Oct 262020


(This is Vonlughlio’s enthusiastic review of the new album by the Spanish brutal death metal band Scatology Secretion, which has just been released by Pathologically Explicit Recordings.)

Today’s subject is the second offering, titled Submerged in Glacial Ruin, by the international band Scatology Secretion. It has just been released by the Spanish label Pathologically Explicit Recordings. I previously reviewed their 2017 debut album The Ramifications of a Global Calamity here, and it ended up being on my list of top BDM albums of that year at No Clean Singing.

As time passed since then, no news regarding the project came to light and I was worried that it had ceased to exist. But early this year it was announced that they had signed with Pathologically Explicit and they released the cover of the new effort. I was truly excited, as the art suggested they would continue their theme of world apocalypse but set it in a cold realm of nothingness. Continue reading »

Oct 232020


(This is Wil Cifer‘s review of the new album by Pallbearer, which is being released today by Nuclear Blast.)

“This is going to be our heaviest album yet” or “We just wanted to strip things down and get back to our roots” are stock answers for many metal bands when asked about their next records. So much so they have become tropes. Yet that is what has happened on Pallbearer’s fourth album, which is their first for Nuclear Blast.

The title track that opens the album is even more Sabbathy than anything from Sorrow and Extinction, which of the three previous albums has the most in common with this one. Some of this is due to the rawer production. The vocals are mixed to sit back more in the guitars, bringing out the heft of the guitars. Continue reading »

Oct 222020


(Although Andy Synn hasn’t completely recovered from his recent debilitating injury, he’s well enough to continue forging ahead with reviews, and brings us three more today.)

Continuing with my Sisyphean task of attempting to cover each and every album which I don’t think has received enough attention or acclaim over the past several weeks and months, today I’m both pleased and proud to present the Progressive Death Metal delights of Cellar Vessel, the crushing Cosmic Doom of Hexer, and the alchemical Black Metal assault of Skáphe. Continue reading »

Oct 212020


In the first minutes of the opening song “Of Being“, the Athenian band Kevel lay before the listener a blueprint of what will become the foundation for the imposing and wondrous edifice of their new album Mutatis Mutandis, which we’re premiering today. In that opening, a riveting drum solo is joined by heavy groaning chords and shrill discordant arpeggios. In one fell swoop, the music hybridizes primal physical punch, dismal and depressive moods, and spine-tingling sensations of flaring madness.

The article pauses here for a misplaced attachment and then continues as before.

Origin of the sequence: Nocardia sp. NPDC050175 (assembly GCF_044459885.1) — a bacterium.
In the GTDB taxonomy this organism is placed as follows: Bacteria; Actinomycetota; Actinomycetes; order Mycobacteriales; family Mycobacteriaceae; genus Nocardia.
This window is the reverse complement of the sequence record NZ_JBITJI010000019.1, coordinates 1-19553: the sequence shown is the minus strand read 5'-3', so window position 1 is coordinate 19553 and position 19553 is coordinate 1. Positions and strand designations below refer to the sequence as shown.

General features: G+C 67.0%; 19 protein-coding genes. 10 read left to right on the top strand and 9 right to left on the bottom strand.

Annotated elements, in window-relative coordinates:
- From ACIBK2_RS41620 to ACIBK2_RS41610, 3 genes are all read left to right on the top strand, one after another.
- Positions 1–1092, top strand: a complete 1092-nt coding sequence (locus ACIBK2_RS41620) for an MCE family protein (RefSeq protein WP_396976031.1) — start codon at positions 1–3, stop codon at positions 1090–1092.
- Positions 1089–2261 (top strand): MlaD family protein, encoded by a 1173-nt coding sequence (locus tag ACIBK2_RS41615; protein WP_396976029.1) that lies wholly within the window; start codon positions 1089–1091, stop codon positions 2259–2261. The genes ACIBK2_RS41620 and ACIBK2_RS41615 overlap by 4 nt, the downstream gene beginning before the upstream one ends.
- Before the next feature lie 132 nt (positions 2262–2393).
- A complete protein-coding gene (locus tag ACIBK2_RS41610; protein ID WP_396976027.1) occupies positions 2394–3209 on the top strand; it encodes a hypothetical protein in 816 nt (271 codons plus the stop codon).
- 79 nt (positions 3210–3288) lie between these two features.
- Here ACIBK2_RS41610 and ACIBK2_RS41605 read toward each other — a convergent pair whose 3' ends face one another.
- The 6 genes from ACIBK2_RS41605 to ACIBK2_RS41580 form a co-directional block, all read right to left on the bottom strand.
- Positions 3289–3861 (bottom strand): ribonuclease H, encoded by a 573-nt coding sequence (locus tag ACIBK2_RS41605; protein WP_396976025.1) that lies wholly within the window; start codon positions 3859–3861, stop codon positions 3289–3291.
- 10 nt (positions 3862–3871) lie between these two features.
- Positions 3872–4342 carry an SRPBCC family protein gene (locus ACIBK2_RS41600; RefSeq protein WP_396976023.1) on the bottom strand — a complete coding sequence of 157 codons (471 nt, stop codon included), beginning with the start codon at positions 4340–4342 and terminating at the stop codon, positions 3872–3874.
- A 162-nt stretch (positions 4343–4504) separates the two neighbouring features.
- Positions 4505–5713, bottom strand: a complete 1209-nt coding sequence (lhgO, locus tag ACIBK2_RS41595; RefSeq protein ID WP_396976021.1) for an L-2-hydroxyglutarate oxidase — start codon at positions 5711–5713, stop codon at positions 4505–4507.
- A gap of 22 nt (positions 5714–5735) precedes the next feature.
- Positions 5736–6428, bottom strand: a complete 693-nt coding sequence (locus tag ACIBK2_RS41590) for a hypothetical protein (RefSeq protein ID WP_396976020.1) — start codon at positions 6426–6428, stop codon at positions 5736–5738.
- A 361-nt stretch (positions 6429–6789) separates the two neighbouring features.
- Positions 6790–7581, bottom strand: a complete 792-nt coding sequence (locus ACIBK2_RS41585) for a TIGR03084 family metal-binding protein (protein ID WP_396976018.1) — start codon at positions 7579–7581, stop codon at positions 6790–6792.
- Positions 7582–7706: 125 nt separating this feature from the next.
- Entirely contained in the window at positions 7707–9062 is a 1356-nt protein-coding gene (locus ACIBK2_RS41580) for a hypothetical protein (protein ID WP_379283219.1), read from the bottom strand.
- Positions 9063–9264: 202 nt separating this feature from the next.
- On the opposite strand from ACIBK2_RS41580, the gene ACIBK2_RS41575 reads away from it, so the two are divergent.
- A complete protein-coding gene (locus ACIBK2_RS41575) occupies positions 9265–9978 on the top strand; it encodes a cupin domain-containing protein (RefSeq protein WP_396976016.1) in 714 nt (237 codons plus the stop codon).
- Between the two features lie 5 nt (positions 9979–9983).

The band’s ability to create teeth-on-edge tension and earth-quaking heaviness comes to the fore again and again over these 50 minutes. The nuanced yet persistently skull-cracking drum performance repeatedly threatens to steal the show, both amplifying the songs’ most intense moments and creating fascinating contrasts within all of the band’s other richly multi-faceted movements. The bass tone possesses the heft of granite but the nimbleness of larks. And the guitarists are highly adept at creating tension and turmoil.

But it turns out that all these riveting contributions really are just the foundation, and what Kevel have created around it is a gnarled, frightening, yet shining tower that reaches into the stars, almost as astonishing and awe-inspiring in its visions as it is shattering in its impact. Continue reading »

Oct 212020


(Here’s Gonzo’s imaginative review of the new album by Colorado’s Wayfarer, which was released last week by Profound Lore Records.)

In this writer’s humble opinion, there are two hallmarks of truly breathtaking music: 1) It gets better with every listen, and 2) it elucidates vivid imagery when listening to it with your eyes closed.

There are, of course, other criteria for evaluating the quality of music, but when talking about A Romance with Violence, the newest dust-covered output from Denver post-black metal crew Wayfarer, those two items are the perfect place to start. Continue reading »

Oct 212020


(The Heretics Fork is a band of unknown location and anonymous membership who’ve taken a medieval torture device for their name. This is Vonlughlio’s review of their new album, which will be released by P2 on October 31st.)

This time around I have the opportunity to review the sophomore effort from The Heretics Fork entitled Opacis Doloris, set to be released on October 31st via P2.  Before I start to dive in I have to mentioned that their debut Tomentore was released two years ago (also on October 31st) and for me was one of the biggest surprises of 2018 (see review here), and subsequently made it into my list of top BDM releases of that year.

One big mystery is that no one knows who is involved, there is no social media presence, without a care in the world, and this just adds mystique to the project. They obviously prefer to let the music speak for itself, and make no compromises to their artistic vision. The scene will take care of promoting it by word of mouth, with no problem, since the music is that good. Continue reading »